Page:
In many ways, therefore, my knowledge of who or what is manifesting within me is primarily a kind of bodily or kinesthetic knowing, rather than some sort of intellectual understanding. Very early on in the development of my mediumship, for instance, during one mediumship work, I was prompted from within, rather insistently, to move into the center of the circle (this particular work was more informal than some other Santo Daime ritual contexts and everyone was gathered in a large circle, which offered plenty of space for the mediums to work).  I quickly found myself hunched over while my left arm was rather insistently and forcefully bent behind my back, as if I was trying to scratch my spine, while my right hand was raised and shaking back and forth rapidly in front of my mouth which was, in the meantime, releasing a quick series of high pitched whistles. After the work ended, I talked to some of the elders, asking them if they had any sense about who or what was moving my body in this rather unusual way, and they all said, very casually, “Oh that? That was a caboclo.” (A caboclo, by the way, as I mentioned earlier, is a spirit of a native American.)  At that point I had never even heard of such an entity. But the more that I participated in different mediumship works, the more that I began to see that mediums tended to manifest a cluster of fairly predictable movements and sounds. In addition, the more that I paid attention to the typically off-the-cuff comments of people who were more experienced than myself, the more that I was able to learn which stereotypical movements and sounds were associated with which particular group of spiritual beings.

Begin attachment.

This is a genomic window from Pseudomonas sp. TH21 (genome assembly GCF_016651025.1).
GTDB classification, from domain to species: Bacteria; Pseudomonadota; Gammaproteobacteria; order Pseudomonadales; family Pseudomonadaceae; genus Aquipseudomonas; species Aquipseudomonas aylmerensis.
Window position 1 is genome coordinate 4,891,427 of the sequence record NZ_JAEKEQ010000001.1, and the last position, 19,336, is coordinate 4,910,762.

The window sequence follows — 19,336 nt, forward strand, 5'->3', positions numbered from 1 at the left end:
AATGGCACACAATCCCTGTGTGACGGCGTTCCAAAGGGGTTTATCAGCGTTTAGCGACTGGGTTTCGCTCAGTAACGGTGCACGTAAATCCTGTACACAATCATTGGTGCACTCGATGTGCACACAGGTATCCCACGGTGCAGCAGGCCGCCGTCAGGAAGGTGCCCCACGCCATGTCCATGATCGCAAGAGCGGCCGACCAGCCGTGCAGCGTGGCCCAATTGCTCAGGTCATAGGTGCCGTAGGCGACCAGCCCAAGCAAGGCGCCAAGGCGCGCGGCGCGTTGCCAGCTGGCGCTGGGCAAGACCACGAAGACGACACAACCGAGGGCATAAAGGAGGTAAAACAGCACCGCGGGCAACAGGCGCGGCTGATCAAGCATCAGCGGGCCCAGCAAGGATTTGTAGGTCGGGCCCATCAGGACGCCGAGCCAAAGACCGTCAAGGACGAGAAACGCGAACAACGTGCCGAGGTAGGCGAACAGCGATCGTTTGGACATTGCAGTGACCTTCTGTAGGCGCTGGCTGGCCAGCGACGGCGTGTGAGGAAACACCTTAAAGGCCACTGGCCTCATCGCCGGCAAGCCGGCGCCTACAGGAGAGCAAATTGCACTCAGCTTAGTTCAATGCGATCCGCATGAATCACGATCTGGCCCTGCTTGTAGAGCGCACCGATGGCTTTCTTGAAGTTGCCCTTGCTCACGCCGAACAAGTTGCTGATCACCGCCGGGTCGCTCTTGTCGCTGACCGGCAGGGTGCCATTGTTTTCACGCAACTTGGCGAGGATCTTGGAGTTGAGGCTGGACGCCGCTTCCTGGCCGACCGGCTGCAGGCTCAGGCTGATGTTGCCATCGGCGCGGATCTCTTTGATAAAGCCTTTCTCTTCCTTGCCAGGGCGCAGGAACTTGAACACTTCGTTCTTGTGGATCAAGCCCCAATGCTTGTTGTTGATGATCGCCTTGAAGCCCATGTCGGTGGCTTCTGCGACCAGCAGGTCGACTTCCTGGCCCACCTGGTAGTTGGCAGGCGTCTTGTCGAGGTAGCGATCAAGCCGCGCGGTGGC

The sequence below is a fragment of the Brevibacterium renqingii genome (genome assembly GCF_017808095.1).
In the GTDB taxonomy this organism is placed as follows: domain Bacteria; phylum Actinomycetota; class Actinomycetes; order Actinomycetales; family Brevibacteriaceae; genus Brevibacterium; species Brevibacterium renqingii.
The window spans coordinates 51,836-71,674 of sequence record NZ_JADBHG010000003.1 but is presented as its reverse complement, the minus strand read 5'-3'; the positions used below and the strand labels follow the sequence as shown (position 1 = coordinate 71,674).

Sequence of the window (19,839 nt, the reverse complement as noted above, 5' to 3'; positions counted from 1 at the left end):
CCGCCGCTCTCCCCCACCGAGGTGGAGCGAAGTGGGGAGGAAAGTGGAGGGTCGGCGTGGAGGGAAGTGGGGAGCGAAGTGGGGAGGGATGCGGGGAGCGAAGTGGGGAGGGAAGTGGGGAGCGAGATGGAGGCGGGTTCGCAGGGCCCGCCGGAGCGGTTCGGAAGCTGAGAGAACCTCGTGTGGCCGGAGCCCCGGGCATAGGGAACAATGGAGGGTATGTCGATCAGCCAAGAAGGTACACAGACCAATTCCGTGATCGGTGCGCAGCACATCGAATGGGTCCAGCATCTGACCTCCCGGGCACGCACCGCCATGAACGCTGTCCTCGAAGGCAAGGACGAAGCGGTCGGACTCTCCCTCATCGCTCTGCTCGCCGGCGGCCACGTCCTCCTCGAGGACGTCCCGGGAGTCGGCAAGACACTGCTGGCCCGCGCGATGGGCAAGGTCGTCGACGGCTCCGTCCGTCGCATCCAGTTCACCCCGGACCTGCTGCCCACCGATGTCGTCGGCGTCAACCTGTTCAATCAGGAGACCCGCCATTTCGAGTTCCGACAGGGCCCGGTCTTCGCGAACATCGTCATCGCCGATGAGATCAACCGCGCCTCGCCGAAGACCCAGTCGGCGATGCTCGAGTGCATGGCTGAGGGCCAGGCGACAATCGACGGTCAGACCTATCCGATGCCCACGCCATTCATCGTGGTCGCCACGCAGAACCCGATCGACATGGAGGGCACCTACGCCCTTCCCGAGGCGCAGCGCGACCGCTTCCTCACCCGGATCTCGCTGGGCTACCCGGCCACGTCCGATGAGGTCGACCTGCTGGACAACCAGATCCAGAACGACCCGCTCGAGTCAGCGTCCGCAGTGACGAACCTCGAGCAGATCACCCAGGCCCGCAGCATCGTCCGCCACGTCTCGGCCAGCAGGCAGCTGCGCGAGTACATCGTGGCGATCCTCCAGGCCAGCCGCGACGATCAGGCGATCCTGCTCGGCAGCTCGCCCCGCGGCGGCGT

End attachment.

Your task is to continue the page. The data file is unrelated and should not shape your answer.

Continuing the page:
At this point for instance, I think that I can say that I’m fairly familiar with what it looks and feels like to incorporate a caboclo during a mediumship work.  I want to be clear that I don’t always incorporate caboclos. In fact, it’s crucially important to me that, as a medium, I never force anything. I’ve made a promise to myself to stay seated and to keep singing the hymns until the inner tug comes so insistently that I simply have to respond.  But when I feel that clear-cut, albeit often extremely subtle, inner prompting, I’ll take off my glasses and then quietly go to a place in the salão or worship space where I can move more freely.  Then, rather quickly, I’ll find myself bent over, my eyes partially shut, one hand arched behind my back, the other hand vibrating extremely fast in front of my face like some sort of energetic antenna, and then I’m off: whirling around the room like some sort of entranced martial artist, sinking my weight down in one leg while rapidly circling my arms in ways that echo my Tai Chi background, all while my tongue is making loud sharp clicking noises, or while forceful exhalations or inhalations of air move in and out of my body as my tongue moves back and forth in my mouth producing quick percussive surges of sound, or as I make loud whoops or cries while stomping my feet on the ground and/or rapidly clapping my hands together.